Getting into the Reporting Business

In March, my second month of the Fellowship, I got a really exciting opportunity, to report for the Metro section of the Globe. Even though I technically am part of the editorial team, one of the many perks of the Fellowship is that you get to listen in on the newsroom 9:15am calls. This means many things: 1. You get to be part of the newsroom and understand how the various desks communicate and organize themselves, 2. You develop a news sense about what deserves front page, And 3. If you have story ideas you have kind and eager editors to pitch them to.

March was deeply focused on the Russian invasion of Ukraine, and in the early weeks of the invasion there was a lot of talk about nuclear war. Like most journalists from my generation, I spend/waste a lot of my time on social media and going through Reddit and TikTok and Twitter I realised that older people were genuinely worried about a nuclear war, while the younger generation had some interesting ideas about what nuclear threats. I wanted to explore this further so I pitched the idea to a Metro editor who very kindly gave me the go ahead.

Oscar Greene, 103, who served in World War II is worried about nuclear war because of the Ukraine-Russia conflict. Erin Clark/Globe Staff

The next thing I knew I was at an elderly home in Somerville, Massachusetts talking to 103-year-old Oscar Greene who had served in the second world war. I spent many hours talking to people who remembered the 1950s-1980s vividly, to learn more about their anxieties then and now. It was fascinating. Then I did the same with younger people.

A co-reporter on the story, who was wonderful and generous with advice, spoke to psychologists for the story and in a few days our story was published on the front page of the Sunday paper. I hear that Gen X journalists are not that excited by making it to A1, but as a millennial who will always love broadsheet, it was really exciting to be on the front page.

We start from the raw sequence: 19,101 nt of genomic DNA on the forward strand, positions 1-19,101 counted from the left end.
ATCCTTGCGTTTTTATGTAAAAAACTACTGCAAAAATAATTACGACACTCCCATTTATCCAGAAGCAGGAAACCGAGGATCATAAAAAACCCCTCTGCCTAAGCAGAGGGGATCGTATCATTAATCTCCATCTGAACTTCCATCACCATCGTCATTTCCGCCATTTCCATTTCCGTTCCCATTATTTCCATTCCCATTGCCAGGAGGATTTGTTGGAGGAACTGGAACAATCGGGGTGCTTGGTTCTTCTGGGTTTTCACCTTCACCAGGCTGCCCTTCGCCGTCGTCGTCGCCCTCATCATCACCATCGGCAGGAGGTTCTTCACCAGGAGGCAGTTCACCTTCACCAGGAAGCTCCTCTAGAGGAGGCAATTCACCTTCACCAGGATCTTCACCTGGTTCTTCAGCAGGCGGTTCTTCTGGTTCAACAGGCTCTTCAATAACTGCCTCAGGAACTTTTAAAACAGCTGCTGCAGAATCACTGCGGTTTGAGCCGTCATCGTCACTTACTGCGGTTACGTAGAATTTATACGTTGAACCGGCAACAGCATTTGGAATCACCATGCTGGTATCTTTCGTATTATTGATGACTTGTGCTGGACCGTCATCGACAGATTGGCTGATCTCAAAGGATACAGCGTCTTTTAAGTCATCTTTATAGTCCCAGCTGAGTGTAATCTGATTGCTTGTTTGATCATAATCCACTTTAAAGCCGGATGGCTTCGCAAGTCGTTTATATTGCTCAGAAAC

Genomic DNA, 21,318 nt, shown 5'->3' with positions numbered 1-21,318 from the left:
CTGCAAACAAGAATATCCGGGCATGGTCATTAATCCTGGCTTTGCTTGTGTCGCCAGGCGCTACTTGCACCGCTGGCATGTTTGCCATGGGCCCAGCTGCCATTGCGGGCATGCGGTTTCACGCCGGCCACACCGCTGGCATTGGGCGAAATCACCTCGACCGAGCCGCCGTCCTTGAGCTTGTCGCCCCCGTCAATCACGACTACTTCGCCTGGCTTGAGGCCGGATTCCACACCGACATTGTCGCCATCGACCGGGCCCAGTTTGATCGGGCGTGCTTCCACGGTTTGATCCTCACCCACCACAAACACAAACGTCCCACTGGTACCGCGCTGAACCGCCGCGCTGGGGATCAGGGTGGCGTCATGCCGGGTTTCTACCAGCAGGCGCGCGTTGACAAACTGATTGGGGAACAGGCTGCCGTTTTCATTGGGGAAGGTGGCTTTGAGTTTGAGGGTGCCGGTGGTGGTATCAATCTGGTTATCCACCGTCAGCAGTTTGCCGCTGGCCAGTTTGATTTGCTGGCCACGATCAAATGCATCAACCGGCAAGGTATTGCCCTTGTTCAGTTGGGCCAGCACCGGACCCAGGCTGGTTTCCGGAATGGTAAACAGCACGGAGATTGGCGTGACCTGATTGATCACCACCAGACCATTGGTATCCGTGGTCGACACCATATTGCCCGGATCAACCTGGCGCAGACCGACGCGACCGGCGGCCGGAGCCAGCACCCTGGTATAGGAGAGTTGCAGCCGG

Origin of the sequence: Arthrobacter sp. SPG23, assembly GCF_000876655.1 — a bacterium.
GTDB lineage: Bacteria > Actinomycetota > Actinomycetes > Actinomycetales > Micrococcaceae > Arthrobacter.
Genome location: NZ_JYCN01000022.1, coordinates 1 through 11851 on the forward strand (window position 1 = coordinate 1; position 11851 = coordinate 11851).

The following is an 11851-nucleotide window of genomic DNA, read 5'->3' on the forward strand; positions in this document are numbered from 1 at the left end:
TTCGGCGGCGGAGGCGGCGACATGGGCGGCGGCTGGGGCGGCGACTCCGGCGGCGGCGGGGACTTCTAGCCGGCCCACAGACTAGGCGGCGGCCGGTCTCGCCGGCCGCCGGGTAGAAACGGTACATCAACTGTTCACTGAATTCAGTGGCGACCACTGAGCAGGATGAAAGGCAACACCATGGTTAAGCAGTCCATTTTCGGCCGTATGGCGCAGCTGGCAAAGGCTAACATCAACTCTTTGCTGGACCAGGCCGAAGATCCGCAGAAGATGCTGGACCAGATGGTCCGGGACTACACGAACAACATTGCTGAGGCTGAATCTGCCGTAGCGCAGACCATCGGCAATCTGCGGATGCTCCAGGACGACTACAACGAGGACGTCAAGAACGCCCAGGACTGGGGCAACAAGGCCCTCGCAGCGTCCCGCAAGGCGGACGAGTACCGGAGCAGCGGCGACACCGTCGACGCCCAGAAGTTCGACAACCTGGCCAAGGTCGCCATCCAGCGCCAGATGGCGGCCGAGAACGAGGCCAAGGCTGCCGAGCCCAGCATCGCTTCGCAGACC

Apart from this in March, I also wrote opinion pieces about watching the Russian invasion of Ukraine on TikTok and honestly, it was a harrowing experience and I won’t get into the details. All I will repeat is what Susan Sontag said about photography and videos and war: “We don’t get it. We truly can’t imagine what it was like. We can’t imagine how dreadful, how terrifying war is — and how normal it becomes. Can’t understand, can’t imagine.”


CANT SLEEP #ukraine #invasion #ukraineinvasion #war #explosions #newsupdate

♬ Cornfield Chase – Dorian Marko

I rounded off the month with what I thought was a “lighter” story – about the Senate passing a bill to make daylight saving time permanent. In fact, I was a bit worried that this is not my usual human rights reporting, but as it turns out, it very much is a human rights issue! I really enjoyed talking to all the people advocating for standard time, I learnt things about the human anatomy and its relationship with time that I want to forget. For instance, I never realised the impact taking a long-haul flight and ending up in a different time zone has on your body!

It was also really interesting to learn about how the Senate operates – it turns out too many Americans also didn’t know that bills can be passed in the Senate without all the Senators being present and the only reason that doesn’t happen much more often is because of mutual understanding between senators.

I am not the first Neuffer Fellow to feel this way, I am sure, but time is passing very fast and there is so much more that I want to write! Let’s see what stories I manage to do in April!